Pilot Journal
Saturday, July 1, 2006

Soloing At 14 Years Old


He’s the world’s youngest air show pilot and much, much more


Soloing At 14 Years OldJamail Larkins took his first airplane ride when he was twelve. As he recounts, “I remember going out to the airport. It was a partly cloudy day in the middle of summer. Mr. Fox pulled out his 1956 Cessna 172 and I watched him preflight. Then we hopped in and I helped him go through the checklist. I remember thinking, ‘I really can’t believe that I’m in the middle of an airplane right now.’”" />

Soloing At 14 Years Old
One of Jamail’s greatest delights is inspiring other youth, which he does by giving airplane rides and speaking at schools.
And he is definitely involved in a few other things. Since 2003, he has been traveling to schools across the nation with a program called “Dream Launch.” When he can, he travels in a Cirrus SR22 and he usually takes kids into the sky at many of his destinations. Last year he hit more than 50 cities, reaching about 18,000 kids in person and an estimated 30,000 more via media coverage of his visits. Not surprisingly, Sheila Bauer and Marion Blakey asked Jamail to be an ambassador for FAA Aviation and Space Education activities across the country. Larkins also sits alongside Cessna CEO Jack Pelton and Cirrus Design CEO Alan Klapmeier as a board member for the nonprofit Build A Plane organization, which gives high school kids a chance to build real airplanes. Within the last year, Jamail has appeared on the Late Show with David Letterman, NBC Nightly News and lots of other high-profile circuits.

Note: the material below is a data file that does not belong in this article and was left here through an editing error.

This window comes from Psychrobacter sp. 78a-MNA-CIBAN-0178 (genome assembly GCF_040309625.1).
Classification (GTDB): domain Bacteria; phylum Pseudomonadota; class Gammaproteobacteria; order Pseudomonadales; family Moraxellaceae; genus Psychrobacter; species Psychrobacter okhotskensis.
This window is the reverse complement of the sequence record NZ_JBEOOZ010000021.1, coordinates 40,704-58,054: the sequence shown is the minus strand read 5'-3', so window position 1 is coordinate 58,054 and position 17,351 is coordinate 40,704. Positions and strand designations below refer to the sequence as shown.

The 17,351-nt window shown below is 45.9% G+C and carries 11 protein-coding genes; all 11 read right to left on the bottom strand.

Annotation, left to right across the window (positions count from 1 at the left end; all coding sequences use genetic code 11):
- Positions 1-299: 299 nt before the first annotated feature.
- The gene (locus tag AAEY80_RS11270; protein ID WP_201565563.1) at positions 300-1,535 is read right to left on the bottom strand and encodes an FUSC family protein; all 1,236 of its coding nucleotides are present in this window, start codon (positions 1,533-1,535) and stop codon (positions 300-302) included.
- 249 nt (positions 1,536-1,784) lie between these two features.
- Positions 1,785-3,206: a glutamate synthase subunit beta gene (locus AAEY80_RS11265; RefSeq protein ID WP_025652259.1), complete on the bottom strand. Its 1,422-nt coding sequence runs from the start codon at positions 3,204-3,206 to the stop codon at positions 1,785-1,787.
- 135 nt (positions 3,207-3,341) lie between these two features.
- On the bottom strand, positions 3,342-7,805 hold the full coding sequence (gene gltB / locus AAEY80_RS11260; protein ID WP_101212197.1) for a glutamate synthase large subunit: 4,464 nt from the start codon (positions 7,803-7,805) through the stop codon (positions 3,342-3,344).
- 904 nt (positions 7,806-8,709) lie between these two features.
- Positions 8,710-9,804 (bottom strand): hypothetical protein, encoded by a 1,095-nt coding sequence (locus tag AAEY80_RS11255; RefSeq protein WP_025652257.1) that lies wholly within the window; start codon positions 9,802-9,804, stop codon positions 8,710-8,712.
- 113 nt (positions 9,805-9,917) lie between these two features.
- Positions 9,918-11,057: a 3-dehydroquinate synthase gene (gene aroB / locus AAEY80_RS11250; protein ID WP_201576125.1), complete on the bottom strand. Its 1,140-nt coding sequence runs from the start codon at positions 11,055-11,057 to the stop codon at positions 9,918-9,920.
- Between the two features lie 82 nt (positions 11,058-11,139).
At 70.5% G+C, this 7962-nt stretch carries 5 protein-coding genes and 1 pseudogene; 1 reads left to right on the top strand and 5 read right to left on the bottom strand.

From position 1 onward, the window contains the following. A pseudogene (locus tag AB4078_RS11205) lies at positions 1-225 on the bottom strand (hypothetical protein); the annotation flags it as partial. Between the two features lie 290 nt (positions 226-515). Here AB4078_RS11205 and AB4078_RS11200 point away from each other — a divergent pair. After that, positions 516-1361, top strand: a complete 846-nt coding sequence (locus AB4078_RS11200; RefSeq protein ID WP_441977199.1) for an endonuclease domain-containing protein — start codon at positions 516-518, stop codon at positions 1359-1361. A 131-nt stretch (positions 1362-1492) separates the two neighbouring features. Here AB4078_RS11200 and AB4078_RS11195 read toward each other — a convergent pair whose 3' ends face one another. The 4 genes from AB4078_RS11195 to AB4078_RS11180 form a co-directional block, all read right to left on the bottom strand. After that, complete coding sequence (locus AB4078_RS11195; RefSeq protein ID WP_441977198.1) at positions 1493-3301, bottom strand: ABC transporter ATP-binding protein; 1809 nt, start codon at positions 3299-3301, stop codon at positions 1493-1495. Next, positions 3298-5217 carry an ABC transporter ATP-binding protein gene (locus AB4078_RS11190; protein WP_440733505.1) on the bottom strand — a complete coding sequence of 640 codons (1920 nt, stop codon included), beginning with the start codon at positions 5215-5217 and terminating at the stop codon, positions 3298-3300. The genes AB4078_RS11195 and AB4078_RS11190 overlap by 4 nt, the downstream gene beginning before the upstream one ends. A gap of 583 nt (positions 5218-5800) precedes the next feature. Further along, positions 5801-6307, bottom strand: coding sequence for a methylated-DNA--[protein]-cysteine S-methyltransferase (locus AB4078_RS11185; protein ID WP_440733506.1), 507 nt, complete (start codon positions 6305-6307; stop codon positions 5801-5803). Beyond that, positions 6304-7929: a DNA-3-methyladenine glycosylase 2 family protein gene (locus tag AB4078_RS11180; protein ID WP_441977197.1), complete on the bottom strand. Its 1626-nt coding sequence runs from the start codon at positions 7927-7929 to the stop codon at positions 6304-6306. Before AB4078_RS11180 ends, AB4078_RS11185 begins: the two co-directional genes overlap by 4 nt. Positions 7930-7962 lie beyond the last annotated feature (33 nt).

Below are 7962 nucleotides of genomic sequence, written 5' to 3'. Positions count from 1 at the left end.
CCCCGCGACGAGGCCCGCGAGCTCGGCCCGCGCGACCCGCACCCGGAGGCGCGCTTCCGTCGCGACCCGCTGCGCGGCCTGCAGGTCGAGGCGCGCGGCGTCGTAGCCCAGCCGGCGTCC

“I’m having the time of my life,” Larkins admits. Despite his backbreaking schedule, he has time to sit down and read most of the mail and e-mails he receives from kids he’s met across the country. “They’re so great. They tell me that after my visit they’ve decided to learn to fly or are going into an aviation career. You know how fun it is to share something that’s really made a huge difference in your life? Well that’s how I get to feel all the time.”

Jamail Larkins is majoring in aviation at Embry Riddle Aeronautical University in Daytona, Fla., and will graduate this summer with honors. What of his plans for the future?

“Well,” he begins to laugh, “I’m thinking it will probably have something to do with aviation!”



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